Here, cell and wall modifications in resistant (cv. I) and susceptible (cv. II) carnation inoculated with Fusarium oxysporum are characterized. Samples, of various days after inoculation (dai), were double-fixed and gold-complexed probes used for cellulose, pectin, chitin. In cv. I, mature paratracheal cells contained appositions mostly bound by a cellulose layer over the densely opaque native walls. Middle lamellae of younger cells, many hyperplastic and much distorted, were obliterated, and appositions displayed a mingling of cellulose-labelled and -unlabelled components; adjoining cells contained inner suberin layers. Cell wall modifications in cv. II were limited, but early pathogen invasion was restricted to middle lamellae despite pronounced host cell content alterations. In both cvs, microfilaments linked to often small, thin-walled fungal cells in vessels and in turn to coating on their walls, extended into adjoining cells, seemingly associated in cv. I with cell reactions, and in cv. II excreted as bodies into vacuoles. The present results highlight that extensive cell reactions and wall modifications, including suberin deposition in hyperplastic tissue, are the main initial factors of defence conducive to final pathogen confinement.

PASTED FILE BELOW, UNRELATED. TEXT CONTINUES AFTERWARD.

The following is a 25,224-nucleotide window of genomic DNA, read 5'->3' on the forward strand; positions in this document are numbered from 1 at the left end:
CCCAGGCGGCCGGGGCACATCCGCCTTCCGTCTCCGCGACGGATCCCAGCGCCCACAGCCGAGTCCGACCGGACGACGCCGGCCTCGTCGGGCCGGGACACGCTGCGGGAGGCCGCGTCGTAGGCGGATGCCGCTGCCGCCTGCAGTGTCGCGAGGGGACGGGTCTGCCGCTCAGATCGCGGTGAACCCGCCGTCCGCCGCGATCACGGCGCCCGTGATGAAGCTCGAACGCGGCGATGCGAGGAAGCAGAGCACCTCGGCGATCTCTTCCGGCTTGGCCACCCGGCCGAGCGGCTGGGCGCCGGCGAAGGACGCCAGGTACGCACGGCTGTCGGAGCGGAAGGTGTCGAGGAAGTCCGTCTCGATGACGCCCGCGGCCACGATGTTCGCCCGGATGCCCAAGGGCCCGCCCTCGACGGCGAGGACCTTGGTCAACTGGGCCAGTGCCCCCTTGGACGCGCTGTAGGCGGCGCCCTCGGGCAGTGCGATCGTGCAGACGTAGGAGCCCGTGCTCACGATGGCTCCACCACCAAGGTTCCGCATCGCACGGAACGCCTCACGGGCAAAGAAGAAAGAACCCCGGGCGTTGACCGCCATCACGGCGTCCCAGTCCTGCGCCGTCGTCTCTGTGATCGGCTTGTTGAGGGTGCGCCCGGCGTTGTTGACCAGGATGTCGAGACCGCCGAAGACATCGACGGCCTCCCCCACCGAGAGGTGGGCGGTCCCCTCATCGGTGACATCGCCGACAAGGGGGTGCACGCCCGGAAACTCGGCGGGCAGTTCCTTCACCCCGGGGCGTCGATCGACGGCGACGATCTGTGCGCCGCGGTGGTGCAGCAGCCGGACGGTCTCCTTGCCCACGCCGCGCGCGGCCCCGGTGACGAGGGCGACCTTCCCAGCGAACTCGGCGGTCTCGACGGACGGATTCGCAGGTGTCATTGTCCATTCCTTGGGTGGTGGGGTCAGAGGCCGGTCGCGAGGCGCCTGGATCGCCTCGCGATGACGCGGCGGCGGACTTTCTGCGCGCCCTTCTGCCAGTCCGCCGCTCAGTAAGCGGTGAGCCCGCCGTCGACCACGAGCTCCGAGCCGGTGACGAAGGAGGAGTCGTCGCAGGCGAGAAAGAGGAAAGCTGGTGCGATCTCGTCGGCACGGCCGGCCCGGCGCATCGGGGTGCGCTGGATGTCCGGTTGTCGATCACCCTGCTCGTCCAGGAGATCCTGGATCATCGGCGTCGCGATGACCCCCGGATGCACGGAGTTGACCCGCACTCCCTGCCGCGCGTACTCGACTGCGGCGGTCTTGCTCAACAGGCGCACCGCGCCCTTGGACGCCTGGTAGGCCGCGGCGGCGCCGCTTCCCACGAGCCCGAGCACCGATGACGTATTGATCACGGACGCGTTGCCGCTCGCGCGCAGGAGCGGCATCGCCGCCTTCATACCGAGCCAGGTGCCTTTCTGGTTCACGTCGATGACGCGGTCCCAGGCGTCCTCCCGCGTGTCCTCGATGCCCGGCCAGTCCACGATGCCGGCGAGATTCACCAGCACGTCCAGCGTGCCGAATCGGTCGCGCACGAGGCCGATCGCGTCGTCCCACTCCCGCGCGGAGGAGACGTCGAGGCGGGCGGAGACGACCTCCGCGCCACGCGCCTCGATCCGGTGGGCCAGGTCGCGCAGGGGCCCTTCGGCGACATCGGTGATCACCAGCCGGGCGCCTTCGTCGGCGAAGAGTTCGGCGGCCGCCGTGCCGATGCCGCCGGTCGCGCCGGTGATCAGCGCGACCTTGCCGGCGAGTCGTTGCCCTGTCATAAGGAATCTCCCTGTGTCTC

- Fungal walls
- Fusarium oxysporum f. sp. dianthi race 2
- Labelled probes
- Microfilamentous structures